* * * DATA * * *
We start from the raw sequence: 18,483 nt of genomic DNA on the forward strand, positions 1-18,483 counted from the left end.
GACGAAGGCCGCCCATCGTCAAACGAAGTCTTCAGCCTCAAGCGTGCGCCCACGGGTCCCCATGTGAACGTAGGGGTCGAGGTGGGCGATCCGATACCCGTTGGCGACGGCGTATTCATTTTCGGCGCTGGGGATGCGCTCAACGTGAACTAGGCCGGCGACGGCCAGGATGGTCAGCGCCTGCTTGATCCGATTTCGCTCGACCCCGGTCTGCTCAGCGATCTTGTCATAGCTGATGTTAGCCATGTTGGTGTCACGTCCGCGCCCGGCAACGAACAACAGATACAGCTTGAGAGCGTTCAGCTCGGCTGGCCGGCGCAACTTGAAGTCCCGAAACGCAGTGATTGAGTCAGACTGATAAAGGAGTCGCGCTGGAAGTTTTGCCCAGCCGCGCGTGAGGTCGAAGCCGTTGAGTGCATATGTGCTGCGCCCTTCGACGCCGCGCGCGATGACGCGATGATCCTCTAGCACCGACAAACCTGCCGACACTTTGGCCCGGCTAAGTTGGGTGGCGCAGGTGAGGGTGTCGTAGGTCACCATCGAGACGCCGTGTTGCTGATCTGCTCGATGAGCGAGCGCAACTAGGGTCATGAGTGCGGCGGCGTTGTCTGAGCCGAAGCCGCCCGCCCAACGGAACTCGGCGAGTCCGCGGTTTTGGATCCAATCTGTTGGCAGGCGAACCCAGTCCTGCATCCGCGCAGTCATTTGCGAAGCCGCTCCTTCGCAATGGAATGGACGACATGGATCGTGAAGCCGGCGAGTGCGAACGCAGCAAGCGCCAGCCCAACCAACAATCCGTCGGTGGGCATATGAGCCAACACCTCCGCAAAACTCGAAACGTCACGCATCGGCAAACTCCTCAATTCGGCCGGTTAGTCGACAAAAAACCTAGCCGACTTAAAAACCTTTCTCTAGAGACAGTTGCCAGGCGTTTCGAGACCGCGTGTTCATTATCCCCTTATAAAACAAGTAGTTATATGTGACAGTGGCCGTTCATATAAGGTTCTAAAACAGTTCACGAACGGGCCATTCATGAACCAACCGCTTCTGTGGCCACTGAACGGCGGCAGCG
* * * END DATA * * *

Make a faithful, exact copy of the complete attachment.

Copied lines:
We start from the raw sequence: 18,483 nt of genomic DNA on the forward strand, positions 1-18,483 counted from the left end.
GACGAAGGCCGCCCATCGTCAAACGAAGTCTTCAGCCTCAAGCGTGCGCCCACGGGTCCCCATGTGAACGTAGGGGTCGAGGTGGGCGATCCGATACCCGTTGGCGACGGCGTATTCATTTTCGGCGCTGGGGATGCGCTCAACGTGAACTAGGCCGGCGACGGCCAGGATGGTCAGCGCCTGCTTGATCCGATTTCGCTCGACCCCGGTCTGCTCAGCGATCTTGTCATAGCTGATGTTAGCCATGTTGGTGTCACGTCCGCGCCCGGCAACGAACAACAGATACAGCTTGAGAGCGTTCAGCTCGGCTGGCCGGCGCAACTTGAAGTCCCGAAACGCAGTGATTGAGTCAGACTGATAAAGGAGTCGCGCTGGAAGTTTTGCCCAGCCGCGCGTGAGGTCGAAGCCGTTGAGTGCATATGTGCTGCGCCCTTCGACGCCGCGCGCGATGACGCGATGATCCTCTAGCACCGACAAACCTGCCGACACTTTGGCCCGGCTAAGTTGGGTGGCGCAGGTGAGGGTGTCGTAGGTCACCATCGAGACGCCGTGTTGCTGATCTGCTCGATGAGCGAGCGCAACTAGGGTCATGAGTGCGGCGGCGTTGTCTGAGCCGAAGCCGCCCGCCCAACGGAACTCGGCGAGTCCGCGGTTTTGGATCCAATCTGTTGGCAGGCGAACCCAGTCCTGCATCCGCGCAGTCATTTGCGAAGCCGCTCCTTCGCAATGGAATGGACGACATGGATCGTGAAGCCGGCGAGTGCGAACGCAGCAAGCGCCAGCCCAACCAACAATCCGTCGGTGGGCATATGAGCCAACACCTCCGCAAAACTCGAAACGTCACGCATCGGCAAACTCCTCAATTCGGCCGGTTAGTCGACAAAAAACCTAGCCGACTTAAAAACCTTTCTCTAGAGACAGTTGCCAGGCGTTTCGAGACCGCGTGTTCATTATCCCCTTATAAAACAAGTAGTTATATGTGACAGTGGCCGTTCATATAAGGTTCTAAAACAGTTCACGAACGGGCCATTCATGAACCAACCGCTTCTGTGGCCACTGAACGGCGGCAGCG